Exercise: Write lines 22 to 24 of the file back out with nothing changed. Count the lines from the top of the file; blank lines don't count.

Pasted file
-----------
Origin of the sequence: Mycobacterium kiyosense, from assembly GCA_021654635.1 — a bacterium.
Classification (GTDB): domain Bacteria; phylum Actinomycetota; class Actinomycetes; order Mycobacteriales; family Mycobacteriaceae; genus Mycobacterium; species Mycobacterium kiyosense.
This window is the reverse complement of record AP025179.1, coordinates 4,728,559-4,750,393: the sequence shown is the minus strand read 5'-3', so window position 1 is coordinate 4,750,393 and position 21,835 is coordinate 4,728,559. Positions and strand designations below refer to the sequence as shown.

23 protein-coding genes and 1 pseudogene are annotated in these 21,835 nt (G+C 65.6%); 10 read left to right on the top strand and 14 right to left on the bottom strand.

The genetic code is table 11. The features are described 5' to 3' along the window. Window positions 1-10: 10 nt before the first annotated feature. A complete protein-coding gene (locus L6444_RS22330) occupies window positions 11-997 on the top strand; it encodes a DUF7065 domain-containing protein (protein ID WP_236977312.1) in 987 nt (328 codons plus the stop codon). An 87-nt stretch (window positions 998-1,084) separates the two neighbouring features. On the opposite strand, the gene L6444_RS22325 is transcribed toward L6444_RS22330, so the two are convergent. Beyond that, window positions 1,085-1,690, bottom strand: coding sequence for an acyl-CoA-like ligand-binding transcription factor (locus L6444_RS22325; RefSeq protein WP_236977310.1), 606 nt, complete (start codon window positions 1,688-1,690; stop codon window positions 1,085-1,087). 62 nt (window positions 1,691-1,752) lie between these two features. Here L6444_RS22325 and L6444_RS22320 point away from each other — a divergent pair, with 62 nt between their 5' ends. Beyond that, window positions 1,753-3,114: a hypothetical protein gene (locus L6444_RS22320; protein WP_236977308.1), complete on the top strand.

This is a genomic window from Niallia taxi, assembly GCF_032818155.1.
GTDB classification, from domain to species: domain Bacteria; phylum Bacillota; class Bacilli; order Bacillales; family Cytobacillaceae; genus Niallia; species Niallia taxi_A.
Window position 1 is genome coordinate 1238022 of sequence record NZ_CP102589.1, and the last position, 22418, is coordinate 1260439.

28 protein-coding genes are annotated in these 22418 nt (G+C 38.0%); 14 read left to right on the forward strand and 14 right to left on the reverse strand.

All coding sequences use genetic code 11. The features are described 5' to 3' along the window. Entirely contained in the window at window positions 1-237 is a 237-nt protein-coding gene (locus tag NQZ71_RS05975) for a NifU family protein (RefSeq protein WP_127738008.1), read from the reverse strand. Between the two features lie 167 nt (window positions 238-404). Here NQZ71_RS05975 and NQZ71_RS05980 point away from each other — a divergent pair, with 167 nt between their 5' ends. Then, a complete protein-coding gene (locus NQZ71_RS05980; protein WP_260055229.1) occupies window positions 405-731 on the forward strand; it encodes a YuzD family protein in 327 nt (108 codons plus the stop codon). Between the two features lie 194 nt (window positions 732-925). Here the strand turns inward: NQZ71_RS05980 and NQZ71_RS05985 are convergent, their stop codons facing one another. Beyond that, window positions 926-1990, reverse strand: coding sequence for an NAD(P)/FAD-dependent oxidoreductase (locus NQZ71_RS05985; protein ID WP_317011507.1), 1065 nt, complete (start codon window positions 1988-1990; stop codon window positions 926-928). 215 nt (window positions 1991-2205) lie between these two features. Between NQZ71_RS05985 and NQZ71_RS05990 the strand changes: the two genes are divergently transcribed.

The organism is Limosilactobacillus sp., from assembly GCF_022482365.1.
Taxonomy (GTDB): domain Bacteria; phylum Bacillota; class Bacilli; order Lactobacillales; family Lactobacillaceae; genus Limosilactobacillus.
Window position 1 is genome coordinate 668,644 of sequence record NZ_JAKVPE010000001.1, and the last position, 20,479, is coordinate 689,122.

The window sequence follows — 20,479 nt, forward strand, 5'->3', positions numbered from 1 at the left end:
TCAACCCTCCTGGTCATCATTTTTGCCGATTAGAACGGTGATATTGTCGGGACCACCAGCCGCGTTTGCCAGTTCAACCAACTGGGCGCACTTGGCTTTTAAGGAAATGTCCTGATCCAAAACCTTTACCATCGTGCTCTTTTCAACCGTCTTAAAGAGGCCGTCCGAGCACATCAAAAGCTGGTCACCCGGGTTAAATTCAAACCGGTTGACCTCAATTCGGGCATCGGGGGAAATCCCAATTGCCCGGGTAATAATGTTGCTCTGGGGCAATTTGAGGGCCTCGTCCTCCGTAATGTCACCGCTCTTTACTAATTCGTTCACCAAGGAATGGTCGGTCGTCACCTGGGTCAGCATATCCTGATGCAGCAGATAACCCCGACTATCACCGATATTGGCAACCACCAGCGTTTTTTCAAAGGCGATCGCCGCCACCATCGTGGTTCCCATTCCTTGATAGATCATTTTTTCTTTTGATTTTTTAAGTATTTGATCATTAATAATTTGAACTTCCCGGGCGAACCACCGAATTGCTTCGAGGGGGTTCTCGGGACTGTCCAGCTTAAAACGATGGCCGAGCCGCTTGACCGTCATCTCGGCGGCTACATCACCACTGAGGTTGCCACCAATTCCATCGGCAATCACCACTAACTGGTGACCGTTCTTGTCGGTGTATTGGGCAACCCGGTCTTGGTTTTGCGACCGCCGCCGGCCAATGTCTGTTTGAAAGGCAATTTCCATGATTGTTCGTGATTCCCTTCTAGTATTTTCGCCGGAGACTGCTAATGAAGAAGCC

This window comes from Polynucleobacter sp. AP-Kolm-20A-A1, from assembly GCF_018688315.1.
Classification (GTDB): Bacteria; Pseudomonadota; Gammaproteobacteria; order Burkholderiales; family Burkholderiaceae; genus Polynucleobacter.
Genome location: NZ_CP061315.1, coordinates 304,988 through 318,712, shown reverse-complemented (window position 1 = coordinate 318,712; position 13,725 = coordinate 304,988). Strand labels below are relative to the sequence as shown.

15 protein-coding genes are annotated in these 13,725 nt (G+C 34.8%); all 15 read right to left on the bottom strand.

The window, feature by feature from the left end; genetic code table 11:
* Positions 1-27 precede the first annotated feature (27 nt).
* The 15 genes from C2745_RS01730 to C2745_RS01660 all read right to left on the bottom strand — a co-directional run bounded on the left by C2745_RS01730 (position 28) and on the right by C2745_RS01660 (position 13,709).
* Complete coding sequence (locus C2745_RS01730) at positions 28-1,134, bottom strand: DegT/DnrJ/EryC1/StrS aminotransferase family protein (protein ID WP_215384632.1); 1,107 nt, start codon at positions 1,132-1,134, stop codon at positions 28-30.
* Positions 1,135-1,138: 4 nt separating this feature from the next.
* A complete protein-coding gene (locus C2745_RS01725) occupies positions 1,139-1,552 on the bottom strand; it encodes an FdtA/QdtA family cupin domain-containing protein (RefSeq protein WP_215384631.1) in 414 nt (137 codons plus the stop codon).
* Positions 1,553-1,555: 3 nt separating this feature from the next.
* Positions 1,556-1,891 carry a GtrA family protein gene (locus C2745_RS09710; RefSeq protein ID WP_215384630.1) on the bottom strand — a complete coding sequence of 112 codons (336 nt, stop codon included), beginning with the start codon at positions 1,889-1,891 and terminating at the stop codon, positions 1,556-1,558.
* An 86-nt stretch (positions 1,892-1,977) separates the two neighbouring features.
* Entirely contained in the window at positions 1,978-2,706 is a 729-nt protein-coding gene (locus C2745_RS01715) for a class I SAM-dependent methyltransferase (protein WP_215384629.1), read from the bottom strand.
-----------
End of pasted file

* The 15 genes from C2745_RS01730 to C2745_RS01660 all read right to left on the bottom strand — a co-directional run bounded on the left by C2745_RS01730 (position 28) and on the right by C2745_RS01660 (position 13,709).
* Complete coding sequence (locus C2745_RS01730) at positions 28-1,134, bottom strand: DegT/DnrJ/EryC1/StrS aminotransferase family protein (protein ID WP_215384632.1); 1,107 nt, start codon at positions 1,132-1,134, stop codon at positions 28-30.
* Positions 1,135-1,138: 4 nt separating this feature from the next.